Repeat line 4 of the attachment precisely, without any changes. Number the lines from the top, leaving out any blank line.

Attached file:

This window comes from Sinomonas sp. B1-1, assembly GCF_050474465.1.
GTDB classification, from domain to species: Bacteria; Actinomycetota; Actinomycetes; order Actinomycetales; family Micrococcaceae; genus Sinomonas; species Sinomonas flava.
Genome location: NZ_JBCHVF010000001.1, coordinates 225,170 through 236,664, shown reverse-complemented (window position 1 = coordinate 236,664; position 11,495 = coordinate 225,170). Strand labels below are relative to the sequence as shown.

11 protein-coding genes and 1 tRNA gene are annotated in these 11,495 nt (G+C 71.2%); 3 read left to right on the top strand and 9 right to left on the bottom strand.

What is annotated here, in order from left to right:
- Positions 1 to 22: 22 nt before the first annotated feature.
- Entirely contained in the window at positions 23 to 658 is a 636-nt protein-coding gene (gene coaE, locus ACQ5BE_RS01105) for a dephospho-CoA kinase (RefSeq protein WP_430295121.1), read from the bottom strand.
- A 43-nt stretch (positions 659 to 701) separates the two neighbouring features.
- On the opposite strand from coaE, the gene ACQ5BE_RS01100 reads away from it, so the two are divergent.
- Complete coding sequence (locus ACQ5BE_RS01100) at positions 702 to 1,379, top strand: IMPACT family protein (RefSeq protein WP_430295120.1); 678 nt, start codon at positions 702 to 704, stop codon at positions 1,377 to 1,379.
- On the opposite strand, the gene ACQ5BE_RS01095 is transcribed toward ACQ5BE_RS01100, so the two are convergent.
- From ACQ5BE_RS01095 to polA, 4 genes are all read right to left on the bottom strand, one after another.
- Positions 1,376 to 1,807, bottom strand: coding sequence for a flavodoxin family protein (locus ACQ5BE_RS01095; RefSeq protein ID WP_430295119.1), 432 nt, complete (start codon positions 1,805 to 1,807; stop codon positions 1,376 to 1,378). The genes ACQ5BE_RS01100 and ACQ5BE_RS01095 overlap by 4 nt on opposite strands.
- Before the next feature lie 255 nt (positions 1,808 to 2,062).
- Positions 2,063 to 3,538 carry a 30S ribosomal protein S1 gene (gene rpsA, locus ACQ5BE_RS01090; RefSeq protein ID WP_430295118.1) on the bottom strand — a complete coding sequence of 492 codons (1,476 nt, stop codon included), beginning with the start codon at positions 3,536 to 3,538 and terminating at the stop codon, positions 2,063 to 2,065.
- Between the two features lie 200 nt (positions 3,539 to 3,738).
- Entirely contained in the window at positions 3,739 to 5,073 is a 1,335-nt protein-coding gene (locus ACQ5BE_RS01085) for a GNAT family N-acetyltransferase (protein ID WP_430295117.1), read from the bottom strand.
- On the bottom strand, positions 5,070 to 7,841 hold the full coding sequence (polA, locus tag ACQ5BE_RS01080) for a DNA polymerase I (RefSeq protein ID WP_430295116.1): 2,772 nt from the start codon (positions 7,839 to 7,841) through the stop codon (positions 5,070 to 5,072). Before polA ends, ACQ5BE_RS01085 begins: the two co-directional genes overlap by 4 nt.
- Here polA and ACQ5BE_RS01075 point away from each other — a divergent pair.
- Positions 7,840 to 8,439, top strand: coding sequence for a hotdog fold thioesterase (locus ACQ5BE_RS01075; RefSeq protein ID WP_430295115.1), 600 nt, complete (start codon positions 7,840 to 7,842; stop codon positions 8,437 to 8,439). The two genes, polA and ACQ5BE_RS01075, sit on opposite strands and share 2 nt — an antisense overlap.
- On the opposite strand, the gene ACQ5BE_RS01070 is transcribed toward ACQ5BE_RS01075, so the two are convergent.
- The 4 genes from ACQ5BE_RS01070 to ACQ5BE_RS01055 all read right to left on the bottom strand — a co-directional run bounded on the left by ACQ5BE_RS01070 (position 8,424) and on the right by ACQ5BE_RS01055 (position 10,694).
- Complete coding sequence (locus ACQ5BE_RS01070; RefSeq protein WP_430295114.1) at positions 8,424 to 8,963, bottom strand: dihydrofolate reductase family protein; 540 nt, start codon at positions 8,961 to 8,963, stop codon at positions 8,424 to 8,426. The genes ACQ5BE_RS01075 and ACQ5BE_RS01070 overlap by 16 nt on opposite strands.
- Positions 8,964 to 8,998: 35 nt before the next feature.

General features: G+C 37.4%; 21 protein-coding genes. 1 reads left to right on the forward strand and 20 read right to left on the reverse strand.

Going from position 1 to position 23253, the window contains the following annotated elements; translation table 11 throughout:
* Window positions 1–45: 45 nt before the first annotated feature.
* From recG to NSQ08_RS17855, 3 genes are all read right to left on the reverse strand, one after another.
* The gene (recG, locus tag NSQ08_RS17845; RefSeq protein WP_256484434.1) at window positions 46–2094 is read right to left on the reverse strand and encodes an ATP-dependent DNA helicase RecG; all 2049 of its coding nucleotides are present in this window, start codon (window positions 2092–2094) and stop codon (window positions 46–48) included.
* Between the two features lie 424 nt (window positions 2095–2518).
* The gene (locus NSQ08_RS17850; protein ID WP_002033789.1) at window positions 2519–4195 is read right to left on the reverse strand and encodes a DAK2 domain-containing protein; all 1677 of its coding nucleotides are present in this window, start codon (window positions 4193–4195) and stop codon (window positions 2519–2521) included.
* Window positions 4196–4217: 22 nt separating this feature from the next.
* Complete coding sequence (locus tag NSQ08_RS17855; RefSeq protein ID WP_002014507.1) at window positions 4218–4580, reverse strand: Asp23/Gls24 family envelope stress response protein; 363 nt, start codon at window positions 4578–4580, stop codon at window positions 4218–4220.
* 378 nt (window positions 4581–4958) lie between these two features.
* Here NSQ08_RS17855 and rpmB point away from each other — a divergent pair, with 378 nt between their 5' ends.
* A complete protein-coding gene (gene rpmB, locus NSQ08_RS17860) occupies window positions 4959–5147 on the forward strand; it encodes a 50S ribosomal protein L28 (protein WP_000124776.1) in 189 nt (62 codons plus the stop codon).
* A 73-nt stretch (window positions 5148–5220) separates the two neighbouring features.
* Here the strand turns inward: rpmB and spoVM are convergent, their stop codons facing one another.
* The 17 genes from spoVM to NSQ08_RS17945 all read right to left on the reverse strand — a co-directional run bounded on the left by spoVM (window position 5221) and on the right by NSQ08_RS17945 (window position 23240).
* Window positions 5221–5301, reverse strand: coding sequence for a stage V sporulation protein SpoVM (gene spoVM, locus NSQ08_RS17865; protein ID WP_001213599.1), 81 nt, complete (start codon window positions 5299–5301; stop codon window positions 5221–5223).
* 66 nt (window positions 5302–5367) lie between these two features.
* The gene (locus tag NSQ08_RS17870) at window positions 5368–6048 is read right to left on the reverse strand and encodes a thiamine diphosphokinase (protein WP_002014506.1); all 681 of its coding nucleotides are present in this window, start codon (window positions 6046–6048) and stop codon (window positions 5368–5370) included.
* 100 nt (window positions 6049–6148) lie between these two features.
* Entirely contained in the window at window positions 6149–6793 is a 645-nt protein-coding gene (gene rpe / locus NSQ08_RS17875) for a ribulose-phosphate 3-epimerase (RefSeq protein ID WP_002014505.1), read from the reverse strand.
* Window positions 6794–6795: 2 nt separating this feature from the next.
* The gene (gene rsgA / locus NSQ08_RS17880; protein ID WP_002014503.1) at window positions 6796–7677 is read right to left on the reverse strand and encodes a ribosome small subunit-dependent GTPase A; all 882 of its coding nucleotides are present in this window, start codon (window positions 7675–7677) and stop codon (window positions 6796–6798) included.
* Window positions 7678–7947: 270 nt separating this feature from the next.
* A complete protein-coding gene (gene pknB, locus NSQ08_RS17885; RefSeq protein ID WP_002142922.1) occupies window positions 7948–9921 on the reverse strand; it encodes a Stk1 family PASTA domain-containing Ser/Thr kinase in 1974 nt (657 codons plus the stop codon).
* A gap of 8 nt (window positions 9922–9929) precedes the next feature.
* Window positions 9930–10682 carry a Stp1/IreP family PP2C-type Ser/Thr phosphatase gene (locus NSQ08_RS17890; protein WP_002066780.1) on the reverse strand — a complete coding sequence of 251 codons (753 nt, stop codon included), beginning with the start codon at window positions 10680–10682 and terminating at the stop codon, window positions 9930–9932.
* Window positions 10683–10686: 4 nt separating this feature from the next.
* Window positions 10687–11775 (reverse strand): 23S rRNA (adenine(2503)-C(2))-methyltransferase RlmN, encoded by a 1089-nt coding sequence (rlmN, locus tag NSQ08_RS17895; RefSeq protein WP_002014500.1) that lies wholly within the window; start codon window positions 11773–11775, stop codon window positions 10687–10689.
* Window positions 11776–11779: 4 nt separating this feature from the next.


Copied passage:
11 protein-coding genes and 1 tRNA gene are annotated in these 11,495 nt (G+C 71.2%); 3 read left to right on the top strand and 9 right to left on the bottom strand.